Clare advises, “For those of you who feel like spending compulsively and want a sense of control, I suggest that you put a percentage of your income into a fixed savings account – because, of this way your money won’t be so readily available so that you can get out on a whim.

“This invisible barrier will prevent you from making unnecessary deductions from your bank balance without proper thought and consideration.”

Mario Weick, a psychologist at Durham University, also recommends setting a specific future goal that you can focus on.

“The benefits of saving money materialize over time, so focusing on a future goal can facilitate savings,” he notes. “If you focus on the here and now, you can encourage further spending. The key to building your savings is to make the process easy, user-friendly and fun. ‘

The compulsive saver

In contrast to the above, this personality type feels the need to save every penny – and struggles with guilt when spending, well, anything.

It can be good for your bank balance, but it’s not a good path to financial or mental well-being.

“Neither extreme spending nor extreme frugality is a path to happiness,” explains Mario. “Uncontrolled spending can lead to guilt and debt, but, on the other hand, being too frugal can be tedious and cause undue worry about how you spend your money.

“A healthy balance between restraint and allowing yourself pleasure and spontaneity is probably an optimal strategy for stimulating happiness – it’s the golden formula.”

Clare suggests “setting aside a small budget for ‘fun’ each month – a sum of money that is purely used for having fun and working on your inner happiness.”

Young female character filing income tax return, declaring income

Take control (Photo: Getty Images / iStockphoto)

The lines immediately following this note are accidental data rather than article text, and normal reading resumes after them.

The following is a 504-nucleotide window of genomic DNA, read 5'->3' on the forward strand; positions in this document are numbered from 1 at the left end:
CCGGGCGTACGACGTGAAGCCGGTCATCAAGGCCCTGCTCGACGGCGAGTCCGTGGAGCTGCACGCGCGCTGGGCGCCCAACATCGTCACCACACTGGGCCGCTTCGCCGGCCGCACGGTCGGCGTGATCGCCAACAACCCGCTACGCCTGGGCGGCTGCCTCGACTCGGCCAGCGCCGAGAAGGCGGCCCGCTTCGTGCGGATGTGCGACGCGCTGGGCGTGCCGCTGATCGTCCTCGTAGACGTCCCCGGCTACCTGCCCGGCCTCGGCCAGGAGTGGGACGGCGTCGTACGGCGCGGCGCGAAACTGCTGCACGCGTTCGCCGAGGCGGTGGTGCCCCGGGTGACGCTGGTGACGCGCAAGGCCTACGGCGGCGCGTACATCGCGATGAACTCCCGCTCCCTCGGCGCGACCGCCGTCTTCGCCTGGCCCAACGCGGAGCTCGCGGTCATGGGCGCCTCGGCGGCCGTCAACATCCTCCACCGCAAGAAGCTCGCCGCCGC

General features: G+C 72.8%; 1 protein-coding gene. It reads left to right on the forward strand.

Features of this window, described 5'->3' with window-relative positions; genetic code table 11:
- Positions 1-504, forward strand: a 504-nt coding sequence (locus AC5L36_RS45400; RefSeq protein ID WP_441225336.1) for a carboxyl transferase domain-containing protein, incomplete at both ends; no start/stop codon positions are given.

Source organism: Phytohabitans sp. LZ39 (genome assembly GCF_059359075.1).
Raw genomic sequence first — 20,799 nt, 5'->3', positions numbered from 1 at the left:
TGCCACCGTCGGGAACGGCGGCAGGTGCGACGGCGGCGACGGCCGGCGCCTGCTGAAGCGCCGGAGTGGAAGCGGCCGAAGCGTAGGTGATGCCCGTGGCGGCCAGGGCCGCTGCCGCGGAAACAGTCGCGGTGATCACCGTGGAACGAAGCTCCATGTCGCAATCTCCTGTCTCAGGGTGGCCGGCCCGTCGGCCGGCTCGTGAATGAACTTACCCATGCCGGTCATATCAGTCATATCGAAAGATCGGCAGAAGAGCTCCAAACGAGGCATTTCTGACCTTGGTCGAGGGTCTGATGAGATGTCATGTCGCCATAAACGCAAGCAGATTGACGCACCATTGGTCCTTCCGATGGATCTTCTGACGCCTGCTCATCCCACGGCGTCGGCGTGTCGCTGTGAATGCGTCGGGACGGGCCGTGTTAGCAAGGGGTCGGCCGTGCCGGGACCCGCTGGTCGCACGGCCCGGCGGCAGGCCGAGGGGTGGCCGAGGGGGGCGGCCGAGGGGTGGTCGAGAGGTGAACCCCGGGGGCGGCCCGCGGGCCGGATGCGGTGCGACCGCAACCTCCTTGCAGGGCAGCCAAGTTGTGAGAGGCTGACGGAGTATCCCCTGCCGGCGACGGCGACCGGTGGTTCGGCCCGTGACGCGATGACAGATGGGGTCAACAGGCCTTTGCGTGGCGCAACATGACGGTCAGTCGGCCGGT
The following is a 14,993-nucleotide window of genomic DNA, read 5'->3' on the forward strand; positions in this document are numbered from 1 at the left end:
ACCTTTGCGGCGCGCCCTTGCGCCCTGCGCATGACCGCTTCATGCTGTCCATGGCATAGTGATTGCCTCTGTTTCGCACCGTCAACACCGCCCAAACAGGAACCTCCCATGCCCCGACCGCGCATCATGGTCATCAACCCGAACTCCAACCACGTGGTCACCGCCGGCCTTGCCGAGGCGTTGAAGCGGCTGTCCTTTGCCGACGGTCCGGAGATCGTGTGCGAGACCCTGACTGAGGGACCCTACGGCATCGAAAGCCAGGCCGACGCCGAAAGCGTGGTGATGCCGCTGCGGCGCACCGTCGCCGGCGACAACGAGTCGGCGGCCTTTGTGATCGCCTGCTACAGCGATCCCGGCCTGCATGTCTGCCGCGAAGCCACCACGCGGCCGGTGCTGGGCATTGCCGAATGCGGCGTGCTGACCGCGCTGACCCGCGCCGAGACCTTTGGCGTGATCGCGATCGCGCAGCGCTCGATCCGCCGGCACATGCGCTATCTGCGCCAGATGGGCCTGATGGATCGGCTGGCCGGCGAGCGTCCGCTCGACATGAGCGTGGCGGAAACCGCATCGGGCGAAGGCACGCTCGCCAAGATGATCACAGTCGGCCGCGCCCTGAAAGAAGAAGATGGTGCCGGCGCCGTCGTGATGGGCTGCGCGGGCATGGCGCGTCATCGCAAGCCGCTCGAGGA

The risk taker

You make quick decisions and don’t always think about the potential consequences. You like to play.

“Risk taker behavior is driven by the production of dopamine from neurons in the brain’s reward circuitry, which creates a sense of pleasure and excitement over the concept of risk and reward,” explains Jo.

“The short-term gain should never outweigh the long-term pain, so these personality types should set limits around their financial risks, define them with a financial advisor, and get therapeutic support if their behaviors seek of sensations become a problem. “

Clare suggests creating a barrier to spending, explaining, “If you often find yourself making financial decisions with little forethought, it is essential that you stay aware of your trends and be aware of how much money you are. must set aside to maintain financial stability.

“A fixed savings account is paramount for this personality type because it sets a clear stopping point for spending.”

The economizer-splurger

Do you start every payday with the best options, transfer money to your savings, and promise to stay on a budget… end up in your overdraft over and over again?

If you are, you are the Saver-Splurger type – and you are definitely not alone.

“While most of us who get paid monthly plan our finances each month accordingly, this may not be the most viable route for a saver-splurger,” Clare tells us.

“I would recommend that savers always have a monthly budget, but then break it down into weekly expenses so they don’t lose sight of the month and end up in trouble as payday approaches. ”